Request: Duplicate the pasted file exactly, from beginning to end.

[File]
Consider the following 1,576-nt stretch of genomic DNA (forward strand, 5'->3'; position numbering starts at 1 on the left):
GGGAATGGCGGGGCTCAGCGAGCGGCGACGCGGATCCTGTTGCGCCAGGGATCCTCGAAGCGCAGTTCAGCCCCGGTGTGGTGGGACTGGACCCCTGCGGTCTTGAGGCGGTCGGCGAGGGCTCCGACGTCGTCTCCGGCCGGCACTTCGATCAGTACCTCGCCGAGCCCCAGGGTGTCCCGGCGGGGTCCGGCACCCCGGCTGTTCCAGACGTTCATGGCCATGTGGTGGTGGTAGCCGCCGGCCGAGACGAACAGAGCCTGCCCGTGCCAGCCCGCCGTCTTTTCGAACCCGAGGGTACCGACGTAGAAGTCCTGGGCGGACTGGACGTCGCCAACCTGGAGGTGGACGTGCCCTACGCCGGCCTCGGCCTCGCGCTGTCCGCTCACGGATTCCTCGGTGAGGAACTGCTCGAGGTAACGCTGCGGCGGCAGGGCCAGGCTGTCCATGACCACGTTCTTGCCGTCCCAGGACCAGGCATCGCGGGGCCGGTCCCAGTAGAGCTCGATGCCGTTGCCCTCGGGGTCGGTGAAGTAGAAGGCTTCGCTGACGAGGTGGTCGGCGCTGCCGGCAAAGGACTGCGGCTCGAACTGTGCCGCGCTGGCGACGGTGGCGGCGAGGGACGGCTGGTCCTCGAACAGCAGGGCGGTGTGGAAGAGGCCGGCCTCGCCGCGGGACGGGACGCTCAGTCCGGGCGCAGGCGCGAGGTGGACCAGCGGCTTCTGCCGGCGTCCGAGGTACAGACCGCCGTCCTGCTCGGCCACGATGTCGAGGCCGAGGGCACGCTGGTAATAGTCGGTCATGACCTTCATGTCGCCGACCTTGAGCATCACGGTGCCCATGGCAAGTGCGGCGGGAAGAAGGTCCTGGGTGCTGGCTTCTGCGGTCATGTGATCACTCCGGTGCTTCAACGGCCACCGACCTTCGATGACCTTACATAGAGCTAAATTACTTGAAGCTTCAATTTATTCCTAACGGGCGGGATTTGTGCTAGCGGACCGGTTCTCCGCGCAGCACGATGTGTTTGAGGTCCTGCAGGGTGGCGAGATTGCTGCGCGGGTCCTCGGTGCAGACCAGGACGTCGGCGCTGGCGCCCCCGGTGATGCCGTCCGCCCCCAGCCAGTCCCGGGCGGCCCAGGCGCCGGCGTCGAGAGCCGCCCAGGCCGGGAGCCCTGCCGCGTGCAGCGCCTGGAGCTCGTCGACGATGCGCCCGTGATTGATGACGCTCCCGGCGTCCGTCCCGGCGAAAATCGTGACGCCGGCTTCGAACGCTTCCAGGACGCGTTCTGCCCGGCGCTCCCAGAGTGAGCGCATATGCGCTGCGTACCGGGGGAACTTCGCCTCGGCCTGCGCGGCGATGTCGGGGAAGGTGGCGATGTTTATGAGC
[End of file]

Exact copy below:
Consider the following 1,576-nt stretch of genomic DNA (forward strand, 5'->3'; position numbering starts at 1 on the left):
GGGAATGGCGGGGCTCAGCGAGCGGCGACGCGGATCCTGTTGCGCCAGGGATCCTCGAAGCGCAGTTCAGCCCCGGTGTGGTGGGACTGGACCCCTGCGGTCTTGAGGCGGTCGGCGAGGGCTCCGACGTCGTCTCCGGCCGGCACTTCGATCAGTACCTCGCCGAGCCCCAGGGTGTCCCGGCGGGGTCCGGCACCCCGGCTGTTCCAGACGTTCATGGCCATGTGGTGGTGGTAGCCGCCGGCCGAGACGAACAGAGCCTGCCCGTGCCAGCCCGCCGTCTTTTCGAACCCGAGGGTACCGACGTAGAAGTCCTGGGCGGACTGGACGTCGCCAACCTGGAGGTGGACGTGCCCTACGCCGGCCTCGGCCTCGCGCTGTCCGCTCACGGATTCCTCGGTGAGGAACTGCTCGAGGTAACGCTGCGGCGGCAGGGCCAGGCTGTCCATGACCACGTTCTTGCCGTCCCAGGACCAGGCATCGCGGGGCCGGTCCCAGTAGAGCTCGATGCCGTTGCCCTCGGGGTCGGTGAAGTAGAAGGCTTCGCTGACGAGGTGGTCGGCGCTGCCGGCAAAGGACTGCGGCTCGAACTGTGCCGCGCTGGCGACGGTGGCGGCGAGGGACGGCTGGTCCTCGAACAGCAGGGCGGTGTGGAAGAGGCCGGCCTCGCCGCGGGACGGGACGCTCAGTCCGGGCGCAGGCGCGAGGTGGACCAGCGGCTTCTGCCGGCGTCCGAGGTACAGACCGCCGTCCTGCTCGGCCACGATGTCGAGGCCGAGGGCACGCTGGTAATAGTCGGTCATGACCTTCATGTCGCCGACCTTGAGCATCACGGTGCCCATGGCAAGTGCGGCGGGAAGAAGGTCCTGGGTGCTGGCTTCTGCGGTCATGTGATCACTCCGGTGCTTCAACGGCCACCGACCTTCGATGACCTTACATAGAGCTAAATTACTTGAAGCTTCAATTTATTCCTAACGGGCGGGATTTGTGCTAGCGGACCGGTTCTCCGCGCAGCACGATGTGTTTGAGGTCCTGCAGGGTGGCGAGATTGCTGCGCGGGTCCTCGGTGCAGACCAGGACGTCGGCGCTGGCGCCCCCGGTGATGCCGTCCGCCCCCAGCCAGTCCCGGGCGGCCCAGGCGCCGGCGTCGAGAGCCGCCCAGGCCGGGAGCCCTGCCGCGTGCAGCGCCTGGAGCTCGTCGACGATGCGCCCGTGATTGATGACGCTCCCGGCGTCCGTCCCGGCGAAAATCGTGACGCCGGCTTCGAACGCTTCCAGGACGCGTTCTGCCCGGCGCTCCCAGAGTGAGCGCATATGCGCTGCGTACCGGGGGAACTTCGCCTCGGCCTGCGCGGCGATGTCGGGGAAGGTGGCGATGTTTATGAGC